I am now more concerned because you have mentioned both vomiting AND diarrhea.
Vomiting causes can include:
- Dietary indiscretion (eating something you do not know about)
- Stomach or intestinal foreign body
- Something that was given to them (new food, new treat, human food)
- Intestinal parasitism (not just the worms, but the microscopic bugs like Giardia and Coccidia). They can cause vomiting also, not just diarrhea
- Toxin exposure would be less likely, unless you have reason to suspect exposure to a chemical.
- Less commonly, endocrine diseases like Addison’s
- Generally, in older pets, I am also concerned about organ disease (liver, kidneys) and cancer.
The diarrhea has many of the same differentials.
The pepto and pedialyte were in to try, but it really sounds like the gastrointestinal distress needs better therapy. Many human foods can also cause pancreatitis. You want to avoid giving any human food, especially anything fatty, oily or greasy.
So, I do feel this is well worth a vet visit so you can get some really good stomach and intestinal medication. The vet may suggest some abdominal x-rays and possibly a test for pancreatitis depending on what food your husband gave.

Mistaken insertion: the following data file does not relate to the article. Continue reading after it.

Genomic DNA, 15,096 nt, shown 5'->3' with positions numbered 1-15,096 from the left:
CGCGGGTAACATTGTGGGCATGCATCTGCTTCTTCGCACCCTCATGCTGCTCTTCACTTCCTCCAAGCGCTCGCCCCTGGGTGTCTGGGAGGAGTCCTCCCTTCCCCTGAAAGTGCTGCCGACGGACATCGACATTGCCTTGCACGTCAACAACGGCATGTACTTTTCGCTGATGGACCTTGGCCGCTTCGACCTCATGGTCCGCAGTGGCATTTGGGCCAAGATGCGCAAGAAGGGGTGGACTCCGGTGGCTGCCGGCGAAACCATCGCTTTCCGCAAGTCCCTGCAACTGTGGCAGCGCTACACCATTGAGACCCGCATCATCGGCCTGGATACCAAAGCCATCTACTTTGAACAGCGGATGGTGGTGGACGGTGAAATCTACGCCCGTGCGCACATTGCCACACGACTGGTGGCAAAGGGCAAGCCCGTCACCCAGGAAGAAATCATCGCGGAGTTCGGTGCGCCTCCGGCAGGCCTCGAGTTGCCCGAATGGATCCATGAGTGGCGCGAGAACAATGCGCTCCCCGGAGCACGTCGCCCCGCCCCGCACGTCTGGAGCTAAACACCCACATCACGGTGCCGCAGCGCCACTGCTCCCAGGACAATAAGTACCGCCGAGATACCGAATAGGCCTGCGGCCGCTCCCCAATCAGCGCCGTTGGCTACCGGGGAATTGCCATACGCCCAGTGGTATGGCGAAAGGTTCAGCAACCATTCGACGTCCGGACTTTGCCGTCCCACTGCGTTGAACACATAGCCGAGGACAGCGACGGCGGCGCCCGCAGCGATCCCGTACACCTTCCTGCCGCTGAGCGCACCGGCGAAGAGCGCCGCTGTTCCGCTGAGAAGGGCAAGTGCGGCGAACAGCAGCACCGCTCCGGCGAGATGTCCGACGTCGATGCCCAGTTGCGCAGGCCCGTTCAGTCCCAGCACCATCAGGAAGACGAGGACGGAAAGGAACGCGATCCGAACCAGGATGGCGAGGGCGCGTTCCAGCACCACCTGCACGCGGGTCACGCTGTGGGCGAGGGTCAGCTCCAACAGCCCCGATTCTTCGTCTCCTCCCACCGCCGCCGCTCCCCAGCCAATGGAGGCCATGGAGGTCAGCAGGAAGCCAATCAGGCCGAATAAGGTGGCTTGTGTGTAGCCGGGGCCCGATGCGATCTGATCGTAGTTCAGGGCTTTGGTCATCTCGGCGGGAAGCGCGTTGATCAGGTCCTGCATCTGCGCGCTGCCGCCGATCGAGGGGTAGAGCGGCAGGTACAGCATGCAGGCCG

To help settle the stomach you can use of the following, but not as a replacement for veterinary examination include
1.Pepcid A.C. (famotidine) comes in 10mg, 20mg, or 40mg tablets.
You can give it every 12 hours. You can give 0.5mg per pound of body weight. So, a 20 pound dog would get 10mg.
2.Prilosec (omeprazole). It comes in 10mg or 20mg tablets. (due to extended release tablets, this is not always a good choice since it can take over 24 hours before its of any benefit)
You can give in every 24 hours. You give 0.5mg per pound of body weight. So, a 20 pound dog would get 10mg
3.Zantac (Ranitidne). It comes in 75mg, 150mg, or 300mg sizes.
You can give it every 8 to 12 hours. You give 0.25 to 1mg per pound of body weight. So, a 20 pound dog would get roughly 1/3 tablet of the 75mg. Even with bigger pets, it is easiest to get the smallest size tablet. Even a 75 pound dog would only need one 75mg tablet.
4.Pepto-Bismol or Kaopectate
You can give it every 8 hours. The average dose is 1ml per pound of body weight, and that is the TOTAL dose for the day.So, if a pet weighs 30 pounds, they would get a total of 30ml a day or 10ml every 8 hours. This is dosing for regular strength Pepto-Bismol. If you use maximum strength liquid, give half as much.
Despite anything suggested above, I do strongly feel the vet visit, today, is well worth it!